When it comes to moving home, you are under no legal obligation in the UK to leave anything behind, and you are also under no legal obligation to inform your buyers about what furniture and fittings you intend on taking or leaving. However, this can lead to friction with your buyers who may be arriving at their new home expecting to find carpets, only to find that you took them in the move. Whilst you are under no obligation to do so, it is common courtesy to notify your buyer on the condition that you plan to leave your property in, as well as what you intend to leave behind.
The most effective way this can be done is by filling out a fixtures and fittings checklist with the sale contract. This form will help you avoid further complications down the line and will make everyone aware of what is being left behind in the property.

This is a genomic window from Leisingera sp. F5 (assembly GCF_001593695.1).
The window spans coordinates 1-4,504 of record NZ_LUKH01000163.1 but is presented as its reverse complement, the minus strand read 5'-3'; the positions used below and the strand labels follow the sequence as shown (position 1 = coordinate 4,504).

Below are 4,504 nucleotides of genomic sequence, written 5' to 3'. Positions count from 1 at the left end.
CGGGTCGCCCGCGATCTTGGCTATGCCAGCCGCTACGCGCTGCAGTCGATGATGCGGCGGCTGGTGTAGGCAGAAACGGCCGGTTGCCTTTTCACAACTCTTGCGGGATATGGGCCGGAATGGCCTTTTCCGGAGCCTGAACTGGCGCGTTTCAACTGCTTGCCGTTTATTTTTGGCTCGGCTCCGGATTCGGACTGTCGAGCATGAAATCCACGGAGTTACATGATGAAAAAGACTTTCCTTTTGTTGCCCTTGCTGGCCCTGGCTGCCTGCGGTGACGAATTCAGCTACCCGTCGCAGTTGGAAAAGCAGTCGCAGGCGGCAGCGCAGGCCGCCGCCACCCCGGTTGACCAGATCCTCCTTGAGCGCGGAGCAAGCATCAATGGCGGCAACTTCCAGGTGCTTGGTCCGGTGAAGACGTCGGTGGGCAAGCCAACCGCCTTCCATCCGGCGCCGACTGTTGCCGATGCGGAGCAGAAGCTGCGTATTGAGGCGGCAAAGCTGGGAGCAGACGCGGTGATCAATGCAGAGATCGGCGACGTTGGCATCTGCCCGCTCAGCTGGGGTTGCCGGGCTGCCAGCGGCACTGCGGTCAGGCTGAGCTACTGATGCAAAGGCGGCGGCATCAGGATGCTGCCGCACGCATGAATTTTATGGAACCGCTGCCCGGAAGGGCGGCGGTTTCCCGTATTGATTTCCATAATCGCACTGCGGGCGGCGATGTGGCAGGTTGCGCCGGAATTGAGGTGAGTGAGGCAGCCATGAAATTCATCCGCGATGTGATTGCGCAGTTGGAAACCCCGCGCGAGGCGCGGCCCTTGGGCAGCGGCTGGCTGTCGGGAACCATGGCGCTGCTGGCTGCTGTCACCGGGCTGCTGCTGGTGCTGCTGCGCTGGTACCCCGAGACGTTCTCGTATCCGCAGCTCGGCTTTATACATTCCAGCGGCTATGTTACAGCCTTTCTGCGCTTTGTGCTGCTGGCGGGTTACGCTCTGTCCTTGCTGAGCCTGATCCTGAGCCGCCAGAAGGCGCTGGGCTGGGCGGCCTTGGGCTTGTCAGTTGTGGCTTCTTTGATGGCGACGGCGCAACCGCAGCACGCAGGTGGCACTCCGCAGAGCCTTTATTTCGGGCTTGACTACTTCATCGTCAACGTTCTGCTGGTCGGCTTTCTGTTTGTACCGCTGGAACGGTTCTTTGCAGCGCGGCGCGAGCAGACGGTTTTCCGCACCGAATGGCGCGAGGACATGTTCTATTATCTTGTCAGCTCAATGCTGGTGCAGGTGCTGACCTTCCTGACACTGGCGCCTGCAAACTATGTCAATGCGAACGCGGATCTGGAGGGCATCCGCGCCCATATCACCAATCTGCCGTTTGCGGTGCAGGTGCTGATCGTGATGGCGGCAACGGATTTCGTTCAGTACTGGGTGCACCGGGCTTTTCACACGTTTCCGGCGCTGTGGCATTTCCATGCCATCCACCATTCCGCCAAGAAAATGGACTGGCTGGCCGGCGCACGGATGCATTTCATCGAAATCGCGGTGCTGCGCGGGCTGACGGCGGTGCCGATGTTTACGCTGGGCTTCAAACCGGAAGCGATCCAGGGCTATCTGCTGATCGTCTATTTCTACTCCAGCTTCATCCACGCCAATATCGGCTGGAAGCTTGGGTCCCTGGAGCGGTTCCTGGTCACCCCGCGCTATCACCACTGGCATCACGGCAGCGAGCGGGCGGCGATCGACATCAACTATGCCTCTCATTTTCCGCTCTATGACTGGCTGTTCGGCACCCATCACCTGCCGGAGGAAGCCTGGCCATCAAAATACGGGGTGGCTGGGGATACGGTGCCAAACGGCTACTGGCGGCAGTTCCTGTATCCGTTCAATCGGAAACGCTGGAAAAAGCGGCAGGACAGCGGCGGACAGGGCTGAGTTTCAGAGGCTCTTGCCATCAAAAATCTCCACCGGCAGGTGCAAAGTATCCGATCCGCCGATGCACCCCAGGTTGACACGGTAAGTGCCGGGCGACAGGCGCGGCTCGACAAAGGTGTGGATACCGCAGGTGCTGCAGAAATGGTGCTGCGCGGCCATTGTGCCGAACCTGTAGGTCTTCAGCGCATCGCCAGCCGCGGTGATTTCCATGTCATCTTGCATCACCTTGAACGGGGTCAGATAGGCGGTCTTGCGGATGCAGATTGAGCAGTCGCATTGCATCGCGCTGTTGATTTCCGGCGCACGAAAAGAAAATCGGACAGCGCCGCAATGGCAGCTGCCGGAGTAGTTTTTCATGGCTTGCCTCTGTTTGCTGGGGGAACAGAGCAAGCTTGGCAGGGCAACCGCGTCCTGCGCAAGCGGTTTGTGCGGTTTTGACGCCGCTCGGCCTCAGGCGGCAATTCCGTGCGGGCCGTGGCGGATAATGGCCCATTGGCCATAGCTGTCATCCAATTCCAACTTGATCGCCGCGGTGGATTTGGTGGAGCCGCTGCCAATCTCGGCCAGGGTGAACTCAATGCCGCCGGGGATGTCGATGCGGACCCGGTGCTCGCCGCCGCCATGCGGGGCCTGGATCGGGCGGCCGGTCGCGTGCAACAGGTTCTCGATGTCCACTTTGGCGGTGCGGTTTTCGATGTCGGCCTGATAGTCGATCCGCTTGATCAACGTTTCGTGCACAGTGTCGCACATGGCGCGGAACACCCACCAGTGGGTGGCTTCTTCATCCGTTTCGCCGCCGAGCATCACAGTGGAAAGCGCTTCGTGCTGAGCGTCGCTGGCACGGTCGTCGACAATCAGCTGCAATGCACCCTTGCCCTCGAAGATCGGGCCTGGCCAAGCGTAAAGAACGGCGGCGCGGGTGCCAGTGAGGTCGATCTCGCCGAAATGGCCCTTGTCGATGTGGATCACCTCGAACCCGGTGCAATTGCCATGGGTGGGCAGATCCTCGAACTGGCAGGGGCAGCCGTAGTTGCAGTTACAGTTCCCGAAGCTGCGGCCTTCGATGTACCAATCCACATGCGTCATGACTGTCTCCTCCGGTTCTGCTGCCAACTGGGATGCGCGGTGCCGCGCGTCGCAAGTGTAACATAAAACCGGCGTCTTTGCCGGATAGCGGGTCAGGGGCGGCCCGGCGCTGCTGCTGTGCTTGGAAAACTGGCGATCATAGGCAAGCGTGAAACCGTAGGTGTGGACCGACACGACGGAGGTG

Below is a list of items that you may be expected to leave when you move property but are under no legal obligation to leave:
- TV aerials and satellite
- Curtain rails and poles
- Built-in wardrobes
- Kitchen counters
- Bathroom suites
- Light fittings and switches
What do I need to sort out when moving house?
When it comes to moving home, there is lots you will need to consider. From redirecting your post to decluttering your home, packing, unpacking, hiring a moving van and more, it is no wonder that moving house is one of the most stressful experiences you will go through.
As a rule of thumb, these are some of the questions you can ask your seller in order to ensure you have a good knowledge of your new home before you move:
- What days are each bins collected?
- Who is your utility supplier?
- Are there any specialist cleaning products needed for certain areas of the home?
- Are there any instruction manuals or warrenties on electrical items?
- Where is the stopcock located?
- Where can I find the thermostat?